Caribbean students (Freemovers) get in trouble in the NetherlandsPOSTED: 09/29/14 12:25 AM
ROTTERDAM – Caribbean youngsters who move on their own to the Netherlands for study often encounter all sorts of problems, Jamila Baaziz reports on Caribisch Netwerk. They do not know very well what life in the Netherlands looks like, and they get into trouble with housing, money and education.
“People promise you a better future in the Netherlands and say, come to the Netherlands, I will help you. But in reality you have to take care almost everything yourself,” says Ruthmila*, who moved to Rotterdam from Curacao.
In 2013, 19-year-old Ruthmila moved to the Netherlands for a secondary vocational training in care and health in Rotterdam. “With hindsight I was not well prepared. And you have no father or mother near you for support.” During the first months, Ruthmila lived with an aunt, but that pleased her less than she had expected. “She was a little bit surprised by my arrival. Now I have my own room and I am not depending on anyone. That is better.”
Her girlfriend Julisa lived with several family members and friends, but the 18-year old quickly got fed up with not having a housekey of her own. “It is a nuisance to stand in front of a closed door especially because I have a child.” Her housing problems also resulted in absence from her studies. “I had to find housing in a place where I could register. With a lot of effort, I found a room. Only after that I was able to settle everything.”
Every year approximately a couple of hundred Caribbean youngsters like Ruthmila come on their own to the Netherlands to study. They are so-called freemovers. Student support organizations like S4 (St. Maarten) and SSC (Curacao) take care of the supervision of university- and HBO-students (higher vocational education). They mediate for housing, registration and other practical matters. But for MBO-students (secondary vocational education) such supervision does not exist.
“Things go especially wrong with low-educated youngsters,” says Marie-Claire de Pool. She is a supervisor at De Jonge Krijger (The Young Warrior) and specialized in supervising Caribbean youngsters that go through tough times in the Netherlands. “They do not know that they are not always able to register at the address of the family members where they go and live. This is the reason they do not get a citizens service number and therefore they are unable to register for a study, to open a bank account, to get insurance or to get a job.”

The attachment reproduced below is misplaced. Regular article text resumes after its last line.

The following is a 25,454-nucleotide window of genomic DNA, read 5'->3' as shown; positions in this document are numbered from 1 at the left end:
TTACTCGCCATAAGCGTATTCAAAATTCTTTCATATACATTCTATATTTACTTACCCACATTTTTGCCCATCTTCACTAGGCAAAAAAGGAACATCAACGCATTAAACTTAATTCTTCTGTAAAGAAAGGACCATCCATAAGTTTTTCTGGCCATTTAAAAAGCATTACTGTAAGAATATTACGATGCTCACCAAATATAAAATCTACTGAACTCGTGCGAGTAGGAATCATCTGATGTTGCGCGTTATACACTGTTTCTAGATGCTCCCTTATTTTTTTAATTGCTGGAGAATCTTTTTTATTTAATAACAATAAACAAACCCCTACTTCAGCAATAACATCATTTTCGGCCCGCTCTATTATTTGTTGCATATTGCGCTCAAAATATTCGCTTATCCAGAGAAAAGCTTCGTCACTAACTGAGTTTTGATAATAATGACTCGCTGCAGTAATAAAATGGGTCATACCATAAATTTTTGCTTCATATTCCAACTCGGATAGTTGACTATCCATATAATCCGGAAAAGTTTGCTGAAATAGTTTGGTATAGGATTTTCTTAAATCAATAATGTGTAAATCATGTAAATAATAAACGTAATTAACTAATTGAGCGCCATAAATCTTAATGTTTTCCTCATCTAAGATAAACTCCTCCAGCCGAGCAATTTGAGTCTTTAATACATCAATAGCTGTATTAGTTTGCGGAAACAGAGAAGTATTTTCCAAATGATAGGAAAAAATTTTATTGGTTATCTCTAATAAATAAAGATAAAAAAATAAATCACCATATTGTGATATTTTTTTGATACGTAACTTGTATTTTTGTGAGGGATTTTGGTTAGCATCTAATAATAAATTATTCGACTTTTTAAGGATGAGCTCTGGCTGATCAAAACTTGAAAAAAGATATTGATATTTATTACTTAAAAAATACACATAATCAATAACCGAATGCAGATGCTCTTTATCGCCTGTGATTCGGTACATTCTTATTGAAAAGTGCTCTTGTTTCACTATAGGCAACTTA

By the time the youngsters have their affairs in order, they are already indebted,” De Pool says. Repaying those debts is not easy for students. Ruthmila would love to have a side job to generate some more income but that is complicated because her Dutch is not very good. “The Netherlands is expensive,” Ruthmila warns. “A debt of one euro quickly becomes a debt of a hundred euro.”
In the meantime, she has learned to pay important things always first. “The first thing I pay is my rent, because that is the roof over my head.” Living on Dutch study financing is not a luxury. “If I do not have enough money, I sometimes have to choose: paying for my healthcare or eat? Sometimes, that insurance will have to wait.”
De Pool often sees youngsters struggle with getting their affairs in order. “They should know their rights and their obligations master the Dutch language and learn how to budget to stay out of debt. If they do not manage to do that, studying or working becomes impossible. Then they are only busy surviving.” The consequences of these situations are delays, dropout and absence from study.
Exact figures about freemovers are not available, because there is not a single office that registers these youngsters as a group. This complicates efforts to get insight in the whole group and to offer supervision. The Minister Plenipotentiary of Curacao, Marvelyne Wiels, launched in May of this year a website for freemovers, but she does not want to provide details about the number of youngsters that visit the site. “Dozens of youngsters have asked for more information,” is all she wanted to say.
The solution for the problem of the freemovers is according to De pool in Curacao. “I would love to see that the government, the population and everyone in Curacao begins working together to establish a good approach for these youngsters, to make sure that they are well-prepared when they opt to go to the Netherlands to study.”
- For reasons of privacy, Ruthmila and Julisa are not the real names of the two teenagers Caribisch Netwerk interviewed for this story.